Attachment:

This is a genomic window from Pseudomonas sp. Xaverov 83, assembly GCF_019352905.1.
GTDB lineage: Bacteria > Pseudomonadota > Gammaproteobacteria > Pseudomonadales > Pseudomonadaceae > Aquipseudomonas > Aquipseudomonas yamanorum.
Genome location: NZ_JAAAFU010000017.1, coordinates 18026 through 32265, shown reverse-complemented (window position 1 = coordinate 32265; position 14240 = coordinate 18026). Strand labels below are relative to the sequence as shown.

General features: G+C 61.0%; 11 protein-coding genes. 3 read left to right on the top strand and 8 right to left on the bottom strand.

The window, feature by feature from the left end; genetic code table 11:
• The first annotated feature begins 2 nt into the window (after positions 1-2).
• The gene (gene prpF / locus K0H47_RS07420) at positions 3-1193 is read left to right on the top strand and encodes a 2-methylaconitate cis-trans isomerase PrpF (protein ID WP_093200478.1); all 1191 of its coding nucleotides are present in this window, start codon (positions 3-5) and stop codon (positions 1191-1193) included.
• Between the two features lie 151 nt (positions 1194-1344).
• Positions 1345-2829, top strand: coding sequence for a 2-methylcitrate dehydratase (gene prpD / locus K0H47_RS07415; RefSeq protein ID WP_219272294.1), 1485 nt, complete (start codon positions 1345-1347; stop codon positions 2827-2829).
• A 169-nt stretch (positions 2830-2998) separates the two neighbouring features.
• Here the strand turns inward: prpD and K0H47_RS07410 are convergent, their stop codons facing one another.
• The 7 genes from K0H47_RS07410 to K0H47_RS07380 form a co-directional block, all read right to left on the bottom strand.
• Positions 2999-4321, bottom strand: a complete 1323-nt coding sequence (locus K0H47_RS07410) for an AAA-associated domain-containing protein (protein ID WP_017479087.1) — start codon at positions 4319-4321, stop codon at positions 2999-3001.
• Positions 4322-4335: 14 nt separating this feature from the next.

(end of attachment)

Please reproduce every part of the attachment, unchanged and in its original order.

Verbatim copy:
This is a genomic window from Pseudomonas sp. Xaverov 83, assembly GCF_019352905.1.
GTDB lineage: Bacteria > Pseudomonadota > Gammaproteobacteria > Pseudomonadales > Pseudomonadaceae > Aquipseudomonas > Aquipseudomonas yamanorum.
Genome location: NZ_JAAAFU010000017.1, coordinates 18026 through 32265, shown reverse-complemented (window position 1 = coordinate 32265; position 14240 = coordinate 18026). Strand labels below are relative to the sequence as shown.

General features: G+C 61.0%; 11 protein-coding genes. 3 read left to right on the top strand and 8 right to left on the bottom strand.

The window, feature by feature from the left end; genetic code table 11:
• The first annotated feature begins 2 nt into the window (after positions 1-2).
• The gene (gene prpF / locus K0H47_RS07420) at positions 3-1193 is read left to right on the top strand and encodes a 2-methylaconitate cis-trans isomerase PrpF (protein ID WP_093200478.1); all 1191 of its coding nucleotides are present in this window, start codon (positions 3-5) and stop codon (positions 1191-1193) included.
• Between the two features lie 151 nt (positions 1194-1344).
• Positions 1345-2829, top strand: coding sequence for a 2-methylcitrate dehydratase (gene prpD / locus K0H47_RS07415; RefSeq protein ID WP_219272294.1), 1485 nt, complete (start codon positions 1345-1347; stop codon positions 2827-2829).
• A 169-nt stretch (positions 2830-2998) separates the two neighbouring features.
• Here the strand turns inward: prpD and K0H47_RS07410 are convergent, their stop codons facing one another.
• The 7 genes from K0H47_RS07410 to K0H47_RS07380 form a co-directional block, all read right to left on the bottom strand.
• Positions 2999-4321, bottom strand: a complete 1323-nt coding sequence (locus K0H47_RS07410) for an AAA-associated domain-containing protein (protein ID WP_017479087.1) — start codon at positions 4319-4321, stop codon at positions 2999-3001.
• Positions 4322-4335: 14 nt separating this feature from the next.